Complementary therapies include treatments and activities that are not part of standard medical care, but may help you manage the effects of cancer and its treatment alongside medical care (sometimes called ‘integrative medicine’). This includes therapies that help you cope with the emotional consequences of diagnosis and treatment. Complementary therapies should not replace the medical treatments recommended by your doctors. You should always tell your doctors if you are using additional or complementary therapies because these can affect how other medical treatments work.


Types of complementary therapies

Many complementary therapies are available to people with cancer. Those that are thought to be most helpful include:

  • meditation
  • relaxation therapy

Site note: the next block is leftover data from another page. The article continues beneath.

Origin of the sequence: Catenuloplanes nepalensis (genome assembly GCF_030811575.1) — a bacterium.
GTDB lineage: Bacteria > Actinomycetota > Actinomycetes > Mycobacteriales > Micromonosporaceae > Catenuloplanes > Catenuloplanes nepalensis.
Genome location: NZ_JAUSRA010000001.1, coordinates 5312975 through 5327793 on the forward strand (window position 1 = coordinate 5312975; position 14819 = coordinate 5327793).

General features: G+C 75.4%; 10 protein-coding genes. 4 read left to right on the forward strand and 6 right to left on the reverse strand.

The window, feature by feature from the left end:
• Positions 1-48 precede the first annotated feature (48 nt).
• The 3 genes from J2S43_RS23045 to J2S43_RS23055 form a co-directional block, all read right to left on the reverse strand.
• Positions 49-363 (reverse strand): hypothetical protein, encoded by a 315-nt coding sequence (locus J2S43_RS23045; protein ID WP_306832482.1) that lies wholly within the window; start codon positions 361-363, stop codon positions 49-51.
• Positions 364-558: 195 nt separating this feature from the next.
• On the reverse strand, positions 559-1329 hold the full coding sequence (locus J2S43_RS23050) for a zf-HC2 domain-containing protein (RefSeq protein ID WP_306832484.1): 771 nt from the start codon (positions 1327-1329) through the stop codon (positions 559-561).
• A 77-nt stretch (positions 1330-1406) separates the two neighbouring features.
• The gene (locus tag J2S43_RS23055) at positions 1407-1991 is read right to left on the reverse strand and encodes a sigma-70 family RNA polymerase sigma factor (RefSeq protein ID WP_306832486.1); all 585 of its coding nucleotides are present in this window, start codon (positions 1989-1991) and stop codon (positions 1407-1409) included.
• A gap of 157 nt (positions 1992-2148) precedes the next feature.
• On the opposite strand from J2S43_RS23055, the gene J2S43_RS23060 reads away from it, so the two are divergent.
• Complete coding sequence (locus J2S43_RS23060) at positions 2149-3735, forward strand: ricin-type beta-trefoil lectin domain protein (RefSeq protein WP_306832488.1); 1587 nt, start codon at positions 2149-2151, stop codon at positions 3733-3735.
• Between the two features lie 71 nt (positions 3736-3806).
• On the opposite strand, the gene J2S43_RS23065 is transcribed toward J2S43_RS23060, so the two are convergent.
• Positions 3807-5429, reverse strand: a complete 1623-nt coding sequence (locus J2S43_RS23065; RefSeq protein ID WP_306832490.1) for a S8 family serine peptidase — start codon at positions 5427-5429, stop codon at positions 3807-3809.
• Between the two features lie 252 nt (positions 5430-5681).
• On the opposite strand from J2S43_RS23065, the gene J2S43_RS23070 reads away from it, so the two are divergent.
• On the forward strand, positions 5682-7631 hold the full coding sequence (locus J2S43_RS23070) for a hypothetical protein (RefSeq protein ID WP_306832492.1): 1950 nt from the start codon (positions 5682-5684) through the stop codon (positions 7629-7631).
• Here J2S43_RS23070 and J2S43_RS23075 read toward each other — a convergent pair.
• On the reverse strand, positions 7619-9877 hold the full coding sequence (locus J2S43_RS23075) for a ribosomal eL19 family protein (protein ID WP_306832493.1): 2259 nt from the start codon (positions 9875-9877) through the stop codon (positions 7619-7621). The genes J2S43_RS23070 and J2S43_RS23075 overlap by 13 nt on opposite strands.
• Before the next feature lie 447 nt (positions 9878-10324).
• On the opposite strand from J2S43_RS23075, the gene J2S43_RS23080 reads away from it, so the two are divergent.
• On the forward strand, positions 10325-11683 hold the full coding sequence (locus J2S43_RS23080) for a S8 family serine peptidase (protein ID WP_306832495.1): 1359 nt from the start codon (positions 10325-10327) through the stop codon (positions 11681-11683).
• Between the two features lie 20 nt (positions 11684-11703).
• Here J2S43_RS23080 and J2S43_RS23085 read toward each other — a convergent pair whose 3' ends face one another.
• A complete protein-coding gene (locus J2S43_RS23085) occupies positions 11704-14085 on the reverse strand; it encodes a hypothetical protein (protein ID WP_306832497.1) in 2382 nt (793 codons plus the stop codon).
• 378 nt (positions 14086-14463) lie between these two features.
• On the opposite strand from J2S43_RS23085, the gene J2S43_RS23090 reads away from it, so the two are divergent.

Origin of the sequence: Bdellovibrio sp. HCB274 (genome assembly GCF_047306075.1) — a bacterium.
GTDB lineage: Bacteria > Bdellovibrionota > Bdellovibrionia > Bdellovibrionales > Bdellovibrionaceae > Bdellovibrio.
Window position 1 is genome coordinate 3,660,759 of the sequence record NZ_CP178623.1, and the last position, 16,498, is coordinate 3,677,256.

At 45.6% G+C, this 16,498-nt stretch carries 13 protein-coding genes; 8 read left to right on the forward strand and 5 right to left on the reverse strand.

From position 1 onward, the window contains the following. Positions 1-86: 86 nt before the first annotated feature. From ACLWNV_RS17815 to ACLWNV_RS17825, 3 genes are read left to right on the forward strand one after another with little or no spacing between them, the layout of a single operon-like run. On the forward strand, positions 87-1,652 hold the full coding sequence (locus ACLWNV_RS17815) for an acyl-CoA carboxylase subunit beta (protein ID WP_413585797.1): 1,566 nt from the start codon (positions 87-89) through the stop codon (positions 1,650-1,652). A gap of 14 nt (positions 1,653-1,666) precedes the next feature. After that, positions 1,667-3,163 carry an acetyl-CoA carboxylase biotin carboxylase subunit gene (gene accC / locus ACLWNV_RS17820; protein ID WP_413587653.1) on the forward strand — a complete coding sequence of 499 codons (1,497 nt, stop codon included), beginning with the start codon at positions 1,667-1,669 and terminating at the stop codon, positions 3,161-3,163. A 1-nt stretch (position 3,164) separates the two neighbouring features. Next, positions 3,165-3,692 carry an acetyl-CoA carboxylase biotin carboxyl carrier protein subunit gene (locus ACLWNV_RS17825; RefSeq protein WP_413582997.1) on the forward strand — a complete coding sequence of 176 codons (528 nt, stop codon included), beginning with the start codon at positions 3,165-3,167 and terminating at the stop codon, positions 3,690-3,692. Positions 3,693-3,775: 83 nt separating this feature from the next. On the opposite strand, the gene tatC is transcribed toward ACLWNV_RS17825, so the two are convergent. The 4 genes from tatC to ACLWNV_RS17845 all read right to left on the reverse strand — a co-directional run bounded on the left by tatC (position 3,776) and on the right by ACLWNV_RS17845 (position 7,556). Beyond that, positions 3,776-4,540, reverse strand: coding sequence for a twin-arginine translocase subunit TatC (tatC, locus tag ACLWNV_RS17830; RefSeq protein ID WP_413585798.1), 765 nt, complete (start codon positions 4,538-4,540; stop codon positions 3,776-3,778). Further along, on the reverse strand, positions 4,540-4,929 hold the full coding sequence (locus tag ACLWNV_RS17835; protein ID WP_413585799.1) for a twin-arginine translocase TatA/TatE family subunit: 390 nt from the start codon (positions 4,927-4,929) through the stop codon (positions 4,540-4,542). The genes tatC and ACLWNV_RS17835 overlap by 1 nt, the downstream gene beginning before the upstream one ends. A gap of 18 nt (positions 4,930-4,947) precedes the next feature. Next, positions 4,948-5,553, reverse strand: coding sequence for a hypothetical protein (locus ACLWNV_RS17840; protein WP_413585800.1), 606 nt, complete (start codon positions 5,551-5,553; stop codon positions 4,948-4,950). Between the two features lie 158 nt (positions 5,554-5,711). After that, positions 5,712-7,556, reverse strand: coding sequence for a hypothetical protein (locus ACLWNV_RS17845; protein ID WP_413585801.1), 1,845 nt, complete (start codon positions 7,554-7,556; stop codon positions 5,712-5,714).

• counselling and psychotherapy
  • psychological therapy for pain management
  • acupuncture

There is evidence to support the effectiveness of some complementary therapies. Not all complementary therapies are regulated or trialled to the same degree as standard medical treatments.For this reason, you should always speak with your treatment team, tell them if you are using any complementary therapies, and ask about the potential benefits and their use alongside your conventional therapy. You should also ask complementary therapists about their experience treating people with cancer, and whether there are any side effects to the therapy.

Unlike complementary therapies, alternative therapies are used instead of conventional treatments. There is little evidence to support the effectiveness of alternative therapies. Some have been studied and found to be harmful or ineffective.For this reason, people with cancer should not delay or stop conventional treatments in favour of alternative therapies.

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